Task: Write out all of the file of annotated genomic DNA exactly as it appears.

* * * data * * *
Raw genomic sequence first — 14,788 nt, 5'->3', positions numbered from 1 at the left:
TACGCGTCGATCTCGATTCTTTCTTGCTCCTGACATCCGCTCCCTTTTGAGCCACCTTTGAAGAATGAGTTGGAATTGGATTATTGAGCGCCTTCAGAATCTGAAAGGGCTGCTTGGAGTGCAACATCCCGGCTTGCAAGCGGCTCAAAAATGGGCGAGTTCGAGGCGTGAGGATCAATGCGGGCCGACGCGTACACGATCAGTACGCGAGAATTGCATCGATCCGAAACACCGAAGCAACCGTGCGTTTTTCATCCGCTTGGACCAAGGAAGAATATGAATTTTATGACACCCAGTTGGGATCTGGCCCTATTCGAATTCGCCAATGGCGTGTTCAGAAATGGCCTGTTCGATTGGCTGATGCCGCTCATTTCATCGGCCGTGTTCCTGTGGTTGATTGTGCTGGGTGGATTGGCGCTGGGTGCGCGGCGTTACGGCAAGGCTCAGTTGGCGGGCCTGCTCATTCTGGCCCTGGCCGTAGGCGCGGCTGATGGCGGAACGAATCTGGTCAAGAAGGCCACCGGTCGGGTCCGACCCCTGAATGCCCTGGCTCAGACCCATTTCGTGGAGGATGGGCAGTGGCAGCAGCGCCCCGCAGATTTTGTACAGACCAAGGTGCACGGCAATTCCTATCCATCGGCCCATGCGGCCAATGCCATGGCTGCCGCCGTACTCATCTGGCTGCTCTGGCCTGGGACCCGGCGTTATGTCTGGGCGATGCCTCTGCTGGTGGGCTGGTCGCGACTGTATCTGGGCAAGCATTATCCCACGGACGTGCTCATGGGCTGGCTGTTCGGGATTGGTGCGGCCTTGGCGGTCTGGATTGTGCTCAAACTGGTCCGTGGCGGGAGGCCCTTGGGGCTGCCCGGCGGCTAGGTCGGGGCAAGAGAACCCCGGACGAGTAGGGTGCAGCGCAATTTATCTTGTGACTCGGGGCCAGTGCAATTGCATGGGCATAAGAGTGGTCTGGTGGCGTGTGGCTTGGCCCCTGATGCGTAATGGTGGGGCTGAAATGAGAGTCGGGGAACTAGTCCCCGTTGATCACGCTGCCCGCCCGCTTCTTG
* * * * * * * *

Raw genomic sequence first — 14,788 nt, 5'->3', positions numbered from 1 at the left:
TACGCGTCGATCTCGATTCTTTCTTGCTCCTGACATCCGCTCCCTTTTGAGCCACCTTTGAAGAATGAGTTGGAATTGGATTATTGAGCGCCTTCAGAATCTGAAAGGGCTGCTTGGAGTGCAACATCCCGGCTTGCAAGCGGCTCAAAAATGGGCGAGTTCGAGGCGTGAGGATCAATGCGGGCCGACGCGTACACGATCAGTACGCGAGAATTGCATCGATCCGAAACACCGAAGCAACCGTGCGTTTTTCATCCGCTTGGACCAAGGAAGAATATGAATTTTATGACACCCAGTTGGGATCTGGCCCTATTCGAATTCGCCAATGGCGTGTTCAGAAATGGCCTGTTCGATTGGCTGATGCCGCTCATTTCATCGGCCGTGTTCCTGTGGTTGATTGTGCTGGGTGGATTGGCGCTGGGTGCGCGGCGTTACGGCAAGGCTCAGTTGGCGGGCCTGCTCATTCTGGCCCTGGCCGTAGGCGCGGCTGATGGCGGAACGAATCTGGTCAAGAAGGCCACCGGTCGGGTCCGACCCCTGAATGCCCTGGCTCAGACCCATTTCGTGGAGGATGGGCAGTGGCAGCAGCGCCCCGCAGATTTTGTACAGACCAAGGTGCACGGCAATTCCTATCCATCGGCCCATGCGGCCAATGCCATGGCTGCCGCCGTACTCATCTGGCTGCTCTGGCCTGGGACCCGGCGTTATGTCTGGGCGATGCCTCTGCTGGTGGGCTGGTCGCGACTGTATCTGGGCAAGCATTATCCCACGGACGTGCTCATGGGCTGGCTGTTCGGGATTGGTGCGGCCTTGGCGGTCTGGATTGTGCTCAAACTGGTCCGTGGCGGGAGGCCCTTGGGGCTGCCCGGCGGCTAGGTCGGGGCAAGAGAACCCCGGACGAGTAGGGTGCAGCGCAATTTATCTTGTGACTCGGGGCCAGTGCAATTGCATGGGCATAAGAGTGGTCTGGTGGCGTGTGGCTTGGCCCCTGATGCGTAATGGTGGGGCTGAAATGAGAGTCGGGGAACTAGTCCCCGTTGATCACGCTGCCCGCCCGCTTCTTG